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Abu Dhabi, UAESunday 24 June 2018

Emirates NBD, DIB post higher-than-forecast first quarter net profit

Lower provisioning lifts the lenders’ profitability

The Turkish deal is the second-biggest major acquisition for Emirates NBD since buying in 2013 BNP Paribas’s Egyptian unit in a $500 million transaction.Chris Whiteoak / The National
The Turkish deal is the second-biggest major acquisition for Emirates NBD since buying in 2013 BNP Paribas’s Egyptian unit in a $500 million transaction.Chris Whiteoak / The National

Emirates NBD, Dubai’s top lender, and Dubai Islamic Bank, the emirate’s biggest Sharia-compliant lender, posted higher-than-forecast first quarter net profit as they set aside lower provisions to cover bad debt.

Emirates NBD reported a 27 per cent rise in first quarter net profit to a “record” quarterly income of Dh2.39 billion, which was attributed to loan growth and stronger margins. The results beat five analysts’ estimates averaging Dh2.17bn, according to Bloomberg.

“Emirates NBD delivered a strong set of results…underpinned by higher net interest income on the back of loan growth and improving margins and a lower cost of risk,” said Shayne Nelson, group chief executive of Emirates NBD. “The group’s balance sheet remains strong with solid liquidity and capital ratios and a further strengthening in credit quality.”

Banks in the UAE, the region’s second-biggest economy, have fared relatively better than some of their regional peers during the three-year oil price slump. They have, however, struggled to maintain credit and profit growth amid softer economic conditions in the past two years as non-performing loans spiked with defaults in businesses, especially, among the small and medium-sized enterprises.

Economic activity is picking up with the recovery in the oil prices, improving prospects for lenders in the country over the next 12 to 18 months, rating agencies and analysts have said.

Emirates NBD’s income rose 13 per cent year-on-year to Dh4.1bn, due to loan growth and the positive impact of recent rate rises, the bank said. Its net interest margin widened by 17 basis points (bps) to 2.68 per cent from 2.51 per cent in the fourth quarter of 2017, also helped by rate rises, as well as stable funding costs.

The results were better-than-expected thanks to “lower provisioning and non-interest margin expansion,” said Chiradeep Ghosh, an analyst with Bahrain’s SICO. The results were higher by 15 per cent than SICO’s forecast.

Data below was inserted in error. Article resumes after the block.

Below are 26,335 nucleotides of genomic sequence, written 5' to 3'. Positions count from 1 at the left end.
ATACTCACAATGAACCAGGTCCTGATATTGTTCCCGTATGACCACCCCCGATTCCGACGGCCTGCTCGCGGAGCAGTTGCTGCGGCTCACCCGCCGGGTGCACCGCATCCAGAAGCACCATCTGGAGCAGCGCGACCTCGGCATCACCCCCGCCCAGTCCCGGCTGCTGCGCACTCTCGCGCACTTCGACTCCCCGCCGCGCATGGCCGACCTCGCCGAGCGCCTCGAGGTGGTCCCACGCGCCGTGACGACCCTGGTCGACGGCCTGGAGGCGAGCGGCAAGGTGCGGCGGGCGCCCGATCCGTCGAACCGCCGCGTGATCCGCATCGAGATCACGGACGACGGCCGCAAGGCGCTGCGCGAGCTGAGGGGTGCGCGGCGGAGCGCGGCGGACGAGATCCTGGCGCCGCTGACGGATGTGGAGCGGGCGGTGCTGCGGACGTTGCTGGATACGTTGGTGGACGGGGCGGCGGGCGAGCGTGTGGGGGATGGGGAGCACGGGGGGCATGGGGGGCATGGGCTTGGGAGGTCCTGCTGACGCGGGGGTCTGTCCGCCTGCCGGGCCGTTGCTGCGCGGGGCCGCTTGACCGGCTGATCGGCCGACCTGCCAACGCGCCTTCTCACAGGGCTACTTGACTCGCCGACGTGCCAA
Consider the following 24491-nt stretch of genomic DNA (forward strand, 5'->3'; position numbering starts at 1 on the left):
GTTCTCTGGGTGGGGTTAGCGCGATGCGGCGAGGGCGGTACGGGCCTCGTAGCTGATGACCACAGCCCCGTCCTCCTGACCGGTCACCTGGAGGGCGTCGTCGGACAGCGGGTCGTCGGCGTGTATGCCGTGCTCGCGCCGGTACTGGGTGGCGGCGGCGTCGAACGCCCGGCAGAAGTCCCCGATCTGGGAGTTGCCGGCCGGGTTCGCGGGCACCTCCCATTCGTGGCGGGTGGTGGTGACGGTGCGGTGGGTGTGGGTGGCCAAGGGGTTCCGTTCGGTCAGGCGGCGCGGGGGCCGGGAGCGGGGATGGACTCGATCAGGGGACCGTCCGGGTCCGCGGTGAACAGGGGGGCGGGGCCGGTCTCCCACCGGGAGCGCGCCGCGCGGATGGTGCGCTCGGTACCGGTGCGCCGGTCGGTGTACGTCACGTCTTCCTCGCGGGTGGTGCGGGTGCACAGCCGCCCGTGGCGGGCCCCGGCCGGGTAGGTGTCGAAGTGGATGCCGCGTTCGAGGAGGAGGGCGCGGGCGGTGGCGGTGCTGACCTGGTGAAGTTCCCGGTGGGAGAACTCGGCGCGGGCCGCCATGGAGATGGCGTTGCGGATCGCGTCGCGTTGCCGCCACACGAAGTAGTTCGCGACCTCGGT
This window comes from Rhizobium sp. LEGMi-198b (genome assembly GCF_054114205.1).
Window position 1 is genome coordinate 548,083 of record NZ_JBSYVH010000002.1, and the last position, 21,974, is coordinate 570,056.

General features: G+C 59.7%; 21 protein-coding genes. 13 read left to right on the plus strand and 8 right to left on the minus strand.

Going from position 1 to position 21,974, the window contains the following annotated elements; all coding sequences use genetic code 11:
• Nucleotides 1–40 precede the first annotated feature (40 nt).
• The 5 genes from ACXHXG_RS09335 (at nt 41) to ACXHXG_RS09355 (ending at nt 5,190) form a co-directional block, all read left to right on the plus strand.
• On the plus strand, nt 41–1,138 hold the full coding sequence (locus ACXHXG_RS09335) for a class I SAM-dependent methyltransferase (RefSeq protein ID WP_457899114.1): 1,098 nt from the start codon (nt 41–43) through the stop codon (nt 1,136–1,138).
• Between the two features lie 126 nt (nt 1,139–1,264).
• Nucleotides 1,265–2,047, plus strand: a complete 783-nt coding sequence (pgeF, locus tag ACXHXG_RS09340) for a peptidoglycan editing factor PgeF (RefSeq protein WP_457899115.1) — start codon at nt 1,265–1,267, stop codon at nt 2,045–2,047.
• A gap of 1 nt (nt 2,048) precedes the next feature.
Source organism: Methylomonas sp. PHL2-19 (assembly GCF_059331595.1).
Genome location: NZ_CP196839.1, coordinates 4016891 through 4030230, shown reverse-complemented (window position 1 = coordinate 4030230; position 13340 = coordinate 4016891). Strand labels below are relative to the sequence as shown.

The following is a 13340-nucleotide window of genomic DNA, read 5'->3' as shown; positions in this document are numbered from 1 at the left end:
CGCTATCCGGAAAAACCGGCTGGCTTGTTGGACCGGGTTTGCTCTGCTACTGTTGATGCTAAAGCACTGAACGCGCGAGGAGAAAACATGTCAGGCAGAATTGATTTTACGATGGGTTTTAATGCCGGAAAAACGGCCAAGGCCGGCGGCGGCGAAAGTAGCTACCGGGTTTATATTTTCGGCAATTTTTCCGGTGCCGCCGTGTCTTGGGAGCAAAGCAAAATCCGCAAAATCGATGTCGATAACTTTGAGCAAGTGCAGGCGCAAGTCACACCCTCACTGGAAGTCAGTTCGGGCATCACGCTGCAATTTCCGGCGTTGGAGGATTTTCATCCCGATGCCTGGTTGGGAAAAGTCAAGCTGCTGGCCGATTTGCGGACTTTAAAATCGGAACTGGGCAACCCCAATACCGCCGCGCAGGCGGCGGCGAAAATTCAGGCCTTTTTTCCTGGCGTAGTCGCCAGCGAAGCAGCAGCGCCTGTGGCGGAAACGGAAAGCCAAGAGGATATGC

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Impairment charges dropped 31 per cent from the year earlier period to Dh440 million.

“The operating performance for the first quarter of 2018 was pleasing as we delivered a record quarterly net profit supported by growth in our core business,” said Surya Subramanian, the bank's chief financial officer.

The bank continues to expand its international presence with a new branch opening in Jeddah last month and two further branches set to open in Saudi Arabia, he added. Emirates NBD is also in talks to buy Turkey's DenizBank, the lender said in January.

Meanwhile, Dubai Islamic Bank posted a 16.4 per cent year-on-year jump in net profit, as revenues climbed on the back of higher income from fees and commission business.

Net income attributable to equity owners surged to Dh1.17 billion from Dh1bn reported for the same period in 2017, DIB said in a statement to the Dubai Financial Market, where its shares are traded. Net revenue for the period amounted to Dh1.97bn, a 9 per cent rise from a year-earlier, supported by 15.5 per cent growth in fees and commissions income, it said.

The results beat five analysts’ estimates averaging Dh1.14bn, according to Bloomberg. The first-quarter net income was above SICO Bahrain’s forecast by 4 per cent.

“Operating expenses continues to improve, with cost to income ratio declining below 30 per cent,” said Mr Ghosh. “Financing book growth was 2 per cent quarter-on-quarter, which is strong but lower than what was achieved by DIB in the past quarters.”

The bank said that the profitability was supported by a strategy focus on building a quality financing portfolio while simultaneously managing costs.

“Whilst we continue on our expansionary agenda, this year is primarily about striking a balance between growth and profitability,” DIB group chief executive Adnan Chilwan said. He added one critical component that has helped the bank is its ability to pre-emptively create capacity, both with regards to liquidity and capitalisation, which has been a key differentiator that has allowed it to grow over the years.

The lender, which this year raised $1bn through a five-year sukuk and received shareholders’ nod for a capital increase through a rights issue, said its net financing and sukuk investments grew 3.5 per cent to Dh162.7bn in the first quarter from the levels recorded at the end of last year.